Four Comic Books That Matter
I feel so out of my element here.
Me telling you about comic books that matter is like Justin Bieber offering his take on rock and roll. I should probably stick to normal books and Justin should probably stick to bubble gum pop music. Sorry, that was a blatant shot on a 14-year-old boy. I’m awful.
But here I am, about to tell you four comic books that matter. Before I start, I’ll tell you that I did a little research on this one, as my first instinct was to simply list Batman, Superman, Spiderman, and….um, maybe Captain Universe?
Anyway, as I’ve repeatedly said since I started reading Watchmen, I’m pretty much an idiot when it comes to superhero knowledge. That said, here goes…
Superman: So this one is obvious right? Action Comics #1, featuring Superman, debuted in 1938. A clean-cut dude with gelled hair, blue tights, and a red cape throws cars around and makes life suck for criminals. Thanks to this comic, Dean Cain had a career.
The Yellow Kid: This comic goes back to 1896. The Yellow Kid is no superhero, nor is he a hero. He’s just a short, bald kid with big ears and a jacked-up smile in a yellow night shirt. I’m not sure why this was so interesting, but the Yellow Kid was the first commercially successful comic. The kid was featured on t-shirts, gum wrappers, etc.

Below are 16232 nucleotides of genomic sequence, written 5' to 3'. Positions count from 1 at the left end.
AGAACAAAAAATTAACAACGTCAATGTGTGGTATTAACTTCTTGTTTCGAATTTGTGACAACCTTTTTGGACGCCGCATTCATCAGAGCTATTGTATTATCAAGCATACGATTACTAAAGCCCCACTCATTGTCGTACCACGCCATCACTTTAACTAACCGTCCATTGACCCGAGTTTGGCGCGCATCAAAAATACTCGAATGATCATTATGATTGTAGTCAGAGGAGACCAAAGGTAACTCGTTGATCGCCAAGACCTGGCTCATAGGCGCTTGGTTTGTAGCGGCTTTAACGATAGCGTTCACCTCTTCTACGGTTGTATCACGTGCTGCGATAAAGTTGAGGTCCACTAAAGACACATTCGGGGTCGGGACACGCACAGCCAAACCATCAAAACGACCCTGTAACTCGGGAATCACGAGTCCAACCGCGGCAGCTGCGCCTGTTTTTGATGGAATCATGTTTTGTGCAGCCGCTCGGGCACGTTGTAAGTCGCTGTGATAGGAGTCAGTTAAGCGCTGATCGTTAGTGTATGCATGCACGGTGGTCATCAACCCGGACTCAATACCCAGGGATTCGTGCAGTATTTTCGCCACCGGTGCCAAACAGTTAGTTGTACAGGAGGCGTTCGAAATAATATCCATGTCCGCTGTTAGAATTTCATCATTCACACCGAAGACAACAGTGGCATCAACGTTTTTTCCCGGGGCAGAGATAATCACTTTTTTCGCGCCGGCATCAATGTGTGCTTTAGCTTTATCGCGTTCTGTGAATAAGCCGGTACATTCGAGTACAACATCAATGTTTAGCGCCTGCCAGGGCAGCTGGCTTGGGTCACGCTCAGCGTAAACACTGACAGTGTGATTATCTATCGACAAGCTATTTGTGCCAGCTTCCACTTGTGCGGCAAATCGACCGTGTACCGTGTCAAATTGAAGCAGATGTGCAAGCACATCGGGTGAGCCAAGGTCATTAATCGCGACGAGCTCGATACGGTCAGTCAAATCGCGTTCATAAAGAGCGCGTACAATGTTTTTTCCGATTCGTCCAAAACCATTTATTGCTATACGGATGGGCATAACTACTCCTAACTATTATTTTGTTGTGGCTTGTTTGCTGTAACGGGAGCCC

Batman: I include Batman because he’s my favorite superhero. In fact, the Batman comic was the only one I ever really had much interest in as a kid. I love the fact that Batman doesn’t have any goofy powers. He’s a human with a propensity to make really cool gadgets. Maybe Batman was the first technology geek. And, yeah, Robin sucks.
Maus: Published in 1986, Maus was the first comic book to win the Pulitzer Prize. I read part of this story in college and remember how powerful it was. The story, written by Art Spiegelman, is based on the Nazi persecution of the Jews during the Holocaust. Jews are represented as mice, while Germans are represented as cats.
So these aren’t necessarily the “best” four comics, but they are four comics that made an impact.
Agree? Disagree? What’s a comic that you think had more of an impact?